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An Intro to Java Object Persistence with JDO : Page 2

The 'impedance mismatch' between relational databases' tabular orientation and object-oriented Java's hierarchical one is a perennial problem for which the Java world has several good solution offerings. The third in a three-part series, this article examines the ways that JDO attempts to simplify the chore of connecting relational databases and the Java programming language.




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The Application and Runtime Environment
I will use the JDO reference implementation found at http://www.sun.com/software/communitysource/jdo/index.html and JBoss 3.2.3 as my deployment and runtime environment for the examples that follow. I will design a simple Web application that allows user accounts to be created and retrieved using a Web browser and show you how to do the same. Client requests will be passed from a browser to a Java servlet, which communicates with a user service, which communicates with JDO-based data access objects (DAOs), as Figure 1 illustrates.

Figure 1. The Four Tiers: A high-level view of the framework's architecture is shown.
The DAO pattern abstracts and encapsulates all access to the data source. The application has one DAO interface, UserDao. The implementation class, JDOUserDao, contains JDO-specific logic to handle data-management duties for a given user.

The Web Tier Configuration
Each client HTTP request is handled by a FrontController-style servlet embodied within an instance of UserInfoServlet. The UserInfoServlet instance converts each request to a business-service request and then calls the appropriate business service for processing. The UserInfoServlet is shown in Listing 1.

The Business Tier
Each client HTTP request is converted to a business-service request and passed to the appropriate business service for processing. Each business service object performs the necessary business logic and makes use of the appropriate DAO for datastore access.

The UserService class encapsulates methods for operating on UserInfo objects including storing, updating, deleting, and retrieving instances of UserInfo. The UserService class is shown in Listing 2.

JDO Metadata Files
JDO uses XML-based metadata files to specify persistence-related information including which classes should be persistent. The metadata file can contain persistence information for a single persistent class or one or more packages that have persistent classes.

A JDO persistence-metadata file can define persistence properties—for a class or an entire package—in one or more XML files. The name of the metadata file for one class is the name of the class, followed by a .jdo suffix. Therefore, the metadata file for the UserInfo class would be named UserInfo.jdo. This must be placed in the same directory as the UserInfo.class file. Metadata for an entire package must be contained in a file named package.jdo. A .jdo file for an entire package can contain information for multiple classes and multiple sub-packages.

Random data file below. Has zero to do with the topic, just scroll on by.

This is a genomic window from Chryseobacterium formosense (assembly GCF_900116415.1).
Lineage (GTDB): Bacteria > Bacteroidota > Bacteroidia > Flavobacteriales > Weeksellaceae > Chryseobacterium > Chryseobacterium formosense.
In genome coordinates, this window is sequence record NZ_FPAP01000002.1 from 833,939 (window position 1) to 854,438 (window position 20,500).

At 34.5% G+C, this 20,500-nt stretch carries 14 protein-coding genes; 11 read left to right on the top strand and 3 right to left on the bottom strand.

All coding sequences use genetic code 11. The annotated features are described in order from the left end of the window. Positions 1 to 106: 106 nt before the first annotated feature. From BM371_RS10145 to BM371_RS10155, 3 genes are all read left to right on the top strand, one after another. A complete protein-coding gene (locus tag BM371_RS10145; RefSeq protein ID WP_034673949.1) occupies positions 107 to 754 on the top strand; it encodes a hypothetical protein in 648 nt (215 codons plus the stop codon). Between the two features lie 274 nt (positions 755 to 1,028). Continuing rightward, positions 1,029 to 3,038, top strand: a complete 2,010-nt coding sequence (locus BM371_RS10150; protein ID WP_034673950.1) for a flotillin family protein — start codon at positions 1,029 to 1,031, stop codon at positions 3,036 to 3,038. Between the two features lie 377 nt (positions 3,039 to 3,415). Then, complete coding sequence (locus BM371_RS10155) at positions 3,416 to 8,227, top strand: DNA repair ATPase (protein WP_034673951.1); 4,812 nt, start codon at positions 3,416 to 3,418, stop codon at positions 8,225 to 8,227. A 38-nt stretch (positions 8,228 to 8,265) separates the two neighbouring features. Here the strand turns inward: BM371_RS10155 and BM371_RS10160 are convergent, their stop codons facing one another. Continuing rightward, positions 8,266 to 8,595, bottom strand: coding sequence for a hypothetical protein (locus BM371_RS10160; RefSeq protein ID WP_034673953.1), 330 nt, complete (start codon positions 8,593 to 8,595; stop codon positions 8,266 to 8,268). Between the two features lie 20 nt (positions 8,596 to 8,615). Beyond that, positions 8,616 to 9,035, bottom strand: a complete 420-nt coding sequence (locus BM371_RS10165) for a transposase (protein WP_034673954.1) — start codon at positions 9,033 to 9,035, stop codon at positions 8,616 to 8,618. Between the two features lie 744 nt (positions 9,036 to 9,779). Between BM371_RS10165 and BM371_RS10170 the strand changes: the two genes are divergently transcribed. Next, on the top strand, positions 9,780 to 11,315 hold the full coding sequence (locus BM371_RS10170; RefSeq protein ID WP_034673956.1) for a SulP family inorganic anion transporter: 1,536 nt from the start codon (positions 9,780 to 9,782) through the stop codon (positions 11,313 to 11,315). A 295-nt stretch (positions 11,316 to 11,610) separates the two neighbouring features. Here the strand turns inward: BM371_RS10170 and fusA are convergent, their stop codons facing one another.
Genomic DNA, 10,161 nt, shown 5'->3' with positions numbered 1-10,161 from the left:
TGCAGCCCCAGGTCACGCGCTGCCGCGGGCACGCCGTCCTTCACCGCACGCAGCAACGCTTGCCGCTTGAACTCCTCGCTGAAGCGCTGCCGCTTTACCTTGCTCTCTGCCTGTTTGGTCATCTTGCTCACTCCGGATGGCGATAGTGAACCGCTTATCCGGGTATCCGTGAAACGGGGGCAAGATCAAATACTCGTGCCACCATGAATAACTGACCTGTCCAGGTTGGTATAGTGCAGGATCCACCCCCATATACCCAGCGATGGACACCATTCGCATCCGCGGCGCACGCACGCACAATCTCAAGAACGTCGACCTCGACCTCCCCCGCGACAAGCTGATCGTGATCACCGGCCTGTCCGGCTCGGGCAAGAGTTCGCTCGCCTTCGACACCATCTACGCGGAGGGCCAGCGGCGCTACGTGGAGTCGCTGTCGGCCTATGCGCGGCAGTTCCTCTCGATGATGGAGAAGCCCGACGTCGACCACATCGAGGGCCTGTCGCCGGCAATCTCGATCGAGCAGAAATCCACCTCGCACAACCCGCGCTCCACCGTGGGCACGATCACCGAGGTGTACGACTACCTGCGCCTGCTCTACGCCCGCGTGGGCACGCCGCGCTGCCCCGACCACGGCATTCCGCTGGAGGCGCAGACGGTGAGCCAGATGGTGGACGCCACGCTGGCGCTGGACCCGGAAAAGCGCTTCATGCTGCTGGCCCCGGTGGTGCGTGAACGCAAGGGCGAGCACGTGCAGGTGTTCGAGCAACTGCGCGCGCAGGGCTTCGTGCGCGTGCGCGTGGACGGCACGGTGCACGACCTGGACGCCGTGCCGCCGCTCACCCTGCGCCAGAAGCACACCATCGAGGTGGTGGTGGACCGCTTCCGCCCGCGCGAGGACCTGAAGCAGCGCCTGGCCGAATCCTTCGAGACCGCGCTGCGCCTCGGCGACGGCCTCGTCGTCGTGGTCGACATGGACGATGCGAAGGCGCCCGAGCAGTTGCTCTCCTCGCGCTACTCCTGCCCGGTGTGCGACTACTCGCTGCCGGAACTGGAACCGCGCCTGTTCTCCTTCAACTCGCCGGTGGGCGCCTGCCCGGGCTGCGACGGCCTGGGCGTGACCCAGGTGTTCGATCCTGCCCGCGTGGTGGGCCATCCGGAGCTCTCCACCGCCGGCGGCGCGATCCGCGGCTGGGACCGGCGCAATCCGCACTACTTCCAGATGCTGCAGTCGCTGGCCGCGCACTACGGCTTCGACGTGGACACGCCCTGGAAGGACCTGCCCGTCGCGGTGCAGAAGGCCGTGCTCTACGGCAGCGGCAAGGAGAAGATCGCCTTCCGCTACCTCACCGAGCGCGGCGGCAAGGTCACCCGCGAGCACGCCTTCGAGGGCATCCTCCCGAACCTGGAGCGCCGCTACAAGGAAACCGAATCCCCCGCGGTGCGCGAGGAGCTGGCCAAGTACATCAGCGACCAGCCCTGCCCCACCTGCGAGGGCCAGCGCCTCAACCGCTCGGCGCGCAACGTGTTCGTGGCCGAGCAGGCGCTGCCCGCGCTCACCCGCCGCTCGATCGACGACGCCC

The following example illustrates how the UserInfo class representing a given user is configured for JDO-enhancement in the metadata file, package.jdo.

<?xml version="1.0" encoding="UTF-8"?> <!DOCTYPE jdo PUBLIC "-//Sun Microsystems, Inc.//DTD Java Data Objects Metadata 1.0//EN" "http://java.sun.com/dtd/jdo_1_0.dtd"> <jdo> <package name="com.jeffhanson.businesstier.model"> <class name="UserInfo" identity-type="datastore"> <field name="id" persistence-modifier="persistent"> <extension vendor-name="jdori" key="column" value="ID"/> </field> <field name="fullName" persistence-modifier="persistent"> <extension vendor-name="jdori" key="column" value="FULLNAME"/> </field> <field name="address" persistence-modifier="persistent"> <extension vendor-name="jdori" key="column" value="ADDRESS"/> </field> <field name="city" persistence-modifier="persistent"> <extension vendor-name="jdori" key="column" value="CITY"/> </field> <field name="state" persistence-modifier="persistent"> <extension vendor-name="jdori" key="column" value="STATE"/> </field> <field name="zip" persistence-modifier="persistent"> <extension vendor-name="jdori" key="column" value="ZIP"/> </field> </class> </package> </jdo>

The Data Tier
Each business-service request is passed to the appropriate business service for processing. A business service performs the necessary business logic and makes use of the appropriate DAO for datastore access. Each DAO performs the necessary interactions with JDO in order to act upon a given datastore. The UserDAO interface defines the methods each DAO must implement:

package com.jeffhanson.datatier; import com.jeffhanson.businesstier.model.UserInfo; public interface UserDAO { public UserInfo createUser(String id, String fullName, String address, String city, String state, String zip) throws DAOException; public UserInfo readUser(String id) throws DAOException; public UserInfo[] readUsersByState(String state) throws DAOException; public void updateUser(UserInfo userInfo) throws DAOException; public void deleteUser(UserInfo userInfo) throws DAOException; }

The JDOUserDAO class provides an implementation of the UserDAO interface, which will enable access to the UserInfo object's datastore.

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